Kadidal will submit his jurisdictional supplement in 10 days, and the government will submit a reply less than a week later. It’s unclear when or if this court will issue a ruling, or when exactly the parties might return to court. We’ll update our coverage of this case as it unfolds.

“Why can’t you be reasonable?” asks judge in the case to end secrecy in Bradley Manning’s trial

Rule of law abandoned for Bradley Manning

(This post first appeared at the New Matilda and then at Antiwar.)

Bradley Manning’s critics need to be more careful if they want to accuse him of breaking the law. The real outrage is the way prosecutors and the military more broadly have handled his case: the Marines and Army have violated their own code of justice in several ways, for several months, precluding a fair trial and making a mockery of the rule of law.

The complaints of critics reveal the fundamental hypocrisy in Manning’s case — the rule of law is not applied evenly. While war criminals, torturers, and known murderers walk freely, the military is aggressively punishing the messenger who exposed heinous crimes and rampant abuse. Prosecutors go beyond disciplining a soldier for stepping out of line, attempting to associate whistle-blowing with terrorism by charging Manning with “aiding the enemy.”

The most prominent injustice is what drew many to Manning’s plight in 2011: his abusive, brutal, and illegal treatment at the Quantico Marine Brig. Against nine months of recommendations of brig psychiatrists, Bradley saw sunshine only 20 minutes each day, was kept in solitary confinement, was put on prevention of injury watch, and was forced to stand nude nightly. The military says these conditions were in Manning’s best interest, that he was a suicide risk and without this treatment he would’ve harmed himself.

Newly surfaced emails reveal the truth: that three-star Lt. Gen. George Flynn, removed from Quantico and likely taking orders from the Pentagon, ordered Manning’s abusive treatment and ignored psychiatrists to keep Manning in solitary confinement. Such treatment is clearly punitive and therefore a violation of the Uniform Code of Military Justice (UCMJ). Manning’s lawyer, David Coombs, is motioning to dismiss charges based on this punitive treatment on 27 November. We’ll see if Judge Lind will hold the Marines accountable.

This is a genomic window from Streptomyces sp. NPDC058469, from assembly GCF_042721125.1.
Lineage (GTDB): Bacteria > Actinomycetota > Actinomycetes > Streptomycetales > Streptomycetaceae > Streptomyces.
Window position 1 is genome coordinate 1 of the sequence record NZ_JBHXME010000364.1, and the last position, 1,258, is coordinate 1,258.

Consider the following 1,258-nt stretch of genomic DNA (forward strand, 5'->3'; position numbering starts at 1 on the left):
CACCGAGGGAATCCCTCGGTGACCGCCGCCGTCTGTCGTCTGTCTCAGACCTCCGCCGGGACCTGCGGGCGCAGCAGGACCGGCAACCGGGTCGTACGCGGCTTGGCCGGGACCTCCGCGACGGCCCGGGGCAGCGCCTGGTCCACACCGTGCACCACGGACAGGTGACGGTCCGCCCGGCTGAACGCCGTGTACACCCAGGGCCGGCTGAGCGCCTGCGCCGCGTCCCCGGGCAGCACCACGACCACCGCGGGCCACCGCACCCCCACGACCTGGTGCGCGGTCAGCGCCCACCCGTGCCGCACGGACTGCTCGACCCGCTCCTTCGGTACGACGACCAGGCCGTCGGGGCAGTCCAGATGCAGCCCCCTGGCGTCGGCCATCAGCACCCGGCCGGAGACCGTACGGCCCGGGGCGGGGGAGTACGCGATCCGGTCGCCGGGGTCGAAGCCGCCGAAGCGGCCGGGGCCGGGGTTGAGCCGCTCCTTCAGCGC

By the time that motion is argued, Manning will have spent 919 days in prison without a court martial. A speedy trial would’ve started nearly two years ago. Instead, delay after delay pushes litigation back further. Critics note that David Coombs had to ask for several delays, pushing the trial back himself. But in several cases, delays arose because the prosecution explicitly withheld basic documents that were material to the defence. For example, on 26 July, at 7:50 PM, just hours before the defence filed the motion to dismiss based on pretrial punishment, the prosecution handed over 84 emails relating to that punishment and revealed that there were 1290 more, which it later turned over in court. The prosecution sat on those emails for at least six full months before giving them to the defence at the eleventh hour, forcing Coombs to delay litigation of the motion to dismiss.

Similarly, the prosecution stalled in handing over thousands of discovery documents regarding the State Department’s reaction to WikiLeaks’ releases, and only did so when Lind finally forced their hands.

But how can Lind fairly adjudicate a trial that has already been ruled on by her superior officers? In April 2011, President Obama, Commander-in-Chief of the Armed Forces whom all inferior officers answer to, decreed that Bradley Manning “broke the law“. Echoing his commanding officer in March 2012, General Martin Dempsey, Chairman of the Joint Chiefs of Staff, said that Manning “did violate the law“.

Dempsey and the President should take note: it is unlawful command influence and a direct violation of the Uniform Code of Military Justice for either of them to have declared Bradley Manning guilty before trial. Both officials may say their comments were off-hand, but the message has been clearly sent to the judge, Col. Denise Lind — to rule in favor of Bradley Manning is to contradict your commanding officers.

So throughout these lengthy pretrial proceedings, PFC Manning’s due process rights have been deprived or infringed upon in many ways. But even before the process began, we knew that the rule of law was not being applied evenly. Instead, it’s aggressive persecution for the conscientious soldier and leniency or full immunity for officials in power.

Look at the treatment given to the war criminals that Manning exposed.